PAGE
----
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Headphone Designs

Headphone Designs

Open vs. Closed Design
Generally open headphone designs are described as being more "natural" sounding, but this can come with drawbacks. Everything going on in the room around you will intrude on your music. This can occasionally be useful, but is often a hindrance that requires turning the volume up higher. Also, your music leaks out just as easily, which can bother others nearby if the area is otherwise quiet.

Closed headphones on the other hand offer a much more intimate listening experience and are nearly silent to those around you. The one disadvantage compared to open designs is that the bass can be muddier or certain other sound characteristics overly pronounced.


These are among the most common headphones in the mass market, largely due to their portability. They are light, easy to shove in a pocket, and fit right in your ear. Earbuds are inexpensive and easy to find in any store that sells electronics.

Being this small can come with a cost. The downside of earbuds is that they lack the driver size and the isolation to produce a high-quality listening experience. Models have varied slightly in size and shape attempting to improve upon this dilemma, but ultimately it is what it is. A common price ranges for this type is $10-50.

On-Ear designs are the other most common type of headphone. Many of the behind-the-head style headphones you see are great examples. These are larger than earbuds, and work by sitting on the ear rather than in it. This larger design allows for a fuller range of sound and better power handling, but still lacks much of a seal between the ear and headphone. The result is the loss of detail and bass compared to other types. Still, this design is also inexpensive and easy to find, and still pretty portable. Typical price range for this type: $15-50.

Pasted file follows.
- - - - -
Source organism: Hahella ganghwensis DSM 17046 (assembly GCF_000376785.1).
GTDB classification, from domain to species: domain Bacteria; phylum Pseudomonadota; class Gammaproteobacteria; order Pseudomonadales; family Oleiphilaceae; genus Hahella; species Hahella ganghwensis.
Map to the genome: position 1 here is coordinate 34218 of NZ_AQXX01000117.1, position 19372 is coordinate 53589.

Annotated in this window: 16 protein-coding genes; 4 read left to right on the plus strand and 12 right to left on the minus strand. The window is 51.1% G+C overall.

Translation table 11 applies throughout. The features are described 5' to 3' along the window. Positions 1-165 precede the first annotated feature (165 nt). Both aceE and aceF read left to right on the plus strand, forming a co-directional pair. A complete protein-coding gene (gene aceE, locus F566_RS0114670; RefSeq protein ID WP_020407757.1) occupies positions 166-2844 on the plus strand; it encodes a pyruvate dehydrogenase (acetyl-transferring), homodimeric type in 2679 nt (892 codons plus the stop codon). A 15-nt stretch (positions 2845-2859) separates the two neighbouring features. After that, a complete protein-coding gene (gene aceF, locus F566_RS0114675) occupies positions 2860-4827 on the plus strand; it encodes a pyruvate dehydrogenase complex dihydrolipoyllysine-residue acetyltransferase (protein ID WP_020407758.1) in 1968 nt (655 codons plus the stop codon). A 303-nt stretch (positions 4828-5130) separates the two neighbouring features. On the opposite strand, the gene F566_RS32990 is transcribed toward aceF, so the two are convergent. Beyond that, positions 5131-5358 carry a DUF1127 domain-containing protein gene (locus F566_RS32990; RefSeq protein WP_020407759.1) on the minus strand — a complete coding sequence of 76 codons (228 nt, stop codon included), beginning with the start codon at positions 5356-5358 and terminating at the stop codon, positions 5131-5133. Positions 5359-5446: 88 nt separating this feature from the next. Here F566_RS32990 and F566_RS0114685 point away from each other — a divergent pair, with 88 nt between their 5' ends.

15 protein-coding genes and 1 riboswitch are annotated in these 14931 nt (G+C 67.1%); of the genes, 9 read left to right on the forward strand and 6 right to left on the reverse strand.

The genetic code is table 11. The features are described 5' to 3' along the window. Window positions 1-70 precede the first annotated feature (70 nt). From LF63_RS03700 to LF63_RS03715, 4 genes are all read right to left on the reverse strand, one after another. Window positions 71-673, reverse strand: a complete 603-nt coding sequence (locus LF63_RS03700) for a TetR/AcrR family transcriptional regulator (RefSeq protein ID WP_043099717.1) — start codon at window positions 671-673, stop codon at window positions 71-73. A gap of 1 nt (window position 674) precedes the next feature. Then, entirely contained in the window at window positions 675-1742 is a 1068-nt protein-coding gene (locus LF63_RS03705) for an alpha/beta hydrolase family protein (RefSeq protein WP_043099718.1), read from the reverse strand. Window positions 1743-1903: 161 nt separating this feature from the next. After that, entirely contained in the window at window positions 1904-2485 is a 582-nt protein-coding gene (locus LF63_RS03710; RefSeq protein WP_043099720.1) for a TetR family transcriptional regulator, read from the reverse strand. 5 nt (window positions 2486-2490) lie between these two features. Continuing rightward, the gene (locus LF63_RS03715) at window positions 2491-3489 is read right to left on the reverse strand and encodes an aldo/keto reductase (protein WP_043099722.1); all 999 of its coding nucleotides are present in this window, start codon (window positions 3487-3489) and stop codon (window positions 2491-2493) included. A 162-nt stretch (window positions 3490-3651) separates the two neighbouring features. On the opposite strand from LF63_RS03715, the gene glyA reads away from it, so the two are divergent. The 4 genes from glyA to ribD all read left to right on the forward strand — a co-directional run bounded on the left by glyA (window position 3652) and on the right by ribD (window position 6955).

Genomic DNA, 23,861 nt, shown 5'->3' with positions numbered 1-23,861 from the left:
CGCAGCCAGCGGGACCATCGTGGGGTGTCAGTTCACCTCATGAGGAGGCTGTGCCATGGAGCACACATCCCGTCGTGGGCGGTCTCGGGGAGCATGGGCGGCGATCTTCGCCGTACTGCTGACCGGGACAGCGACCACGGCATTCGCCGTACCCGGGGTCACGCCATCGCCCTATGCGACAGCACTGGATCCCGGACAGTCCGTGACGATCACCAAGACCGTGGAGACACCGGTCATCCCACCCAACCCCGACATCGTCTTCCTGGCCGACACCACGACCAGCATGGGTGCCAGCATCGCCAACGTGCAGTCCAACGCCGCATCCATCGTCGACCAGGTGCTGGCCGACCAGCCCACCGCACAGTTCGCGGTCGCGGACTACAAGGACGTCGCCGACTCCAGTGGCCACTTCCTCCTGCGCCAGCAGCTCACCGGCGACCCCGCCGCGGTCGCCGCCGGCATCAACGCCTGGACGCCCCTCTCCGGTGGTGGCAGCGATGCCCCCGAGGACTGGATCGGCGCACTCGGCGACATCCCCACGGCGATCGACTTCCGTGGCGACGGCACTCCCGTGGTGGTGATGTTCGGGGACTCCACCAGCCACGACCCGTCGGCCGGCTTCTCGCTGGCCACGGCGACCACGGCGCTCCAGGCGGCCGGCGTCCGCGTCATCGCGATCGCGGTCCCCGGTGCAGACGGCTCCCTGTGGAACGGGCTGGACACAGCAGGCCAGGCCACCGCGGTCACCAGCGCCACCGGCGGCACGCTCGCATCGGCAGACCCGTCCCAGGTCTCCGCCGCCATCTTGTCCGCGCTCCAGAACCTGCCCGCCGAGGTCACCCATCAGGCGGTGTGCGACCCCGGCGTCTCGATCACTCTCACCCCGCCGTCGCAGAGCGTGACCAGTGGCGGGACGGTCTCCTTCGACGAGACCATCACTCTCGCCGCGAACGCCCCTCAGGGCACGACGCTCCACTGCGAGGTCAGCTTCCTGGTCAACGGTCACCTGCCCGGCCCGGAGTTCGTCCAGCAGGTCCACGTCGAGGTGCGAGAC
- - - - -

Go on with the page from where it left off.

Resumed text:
These are full-size headphones and are as un-portable as they come. They are usually the heaviest and bulkiest type of headphone, but offer several advantages.

Because the pads go around the ear, they are typically more comfortable. This method also creates the best seal you'll get other than canal headphones, resulting in the ideal dynamic range. Headphones of this size often have large drivers, making them efficient and able to handle more power without distortion. The size, too, affects range in a positive way.

Open designs will still leak music or let ambience in, but the area between driver and ear still benefits from the seal. Over-ear headphones are ideal in this sense, being nearly silent to anyone nearby and blocking out a great deal of outside noise. Because those that purchase this style of headphone are often audio enthusiasts, build quality and price reflect this niche market. Prices tend to vary from $25-500, though it's not unheard of to see over-ear headphones at $1000 or more.

These are the newest style of headphone, aiming to bridge the gap between portability and sound quality. They are as small as earbuds and also go in the ear, but unlike earbuds they go into the ear canal like earplugs.

The major advantage of being inserted into the ear canal is isolation. Canal-buds headphones offer all the audible advantages over-ear designs have due to their seal, and can often block out even more outside noise. Because of both the seal and the proximity to the inner ear, dynamic range is dramatically improved compared to earbuds. The user will not have to turn the volume up as high and will also appreciate a much greater level of detail in listening as a result.

Though a bit more expensive, canal buds will outperform earbuds sonically in every way, and can prove to be just as portable. Cheaper models are in the same general price range as earbuds and over-ear headphones. The higher end canal-buds, though, can be just as costly as full-size headphones.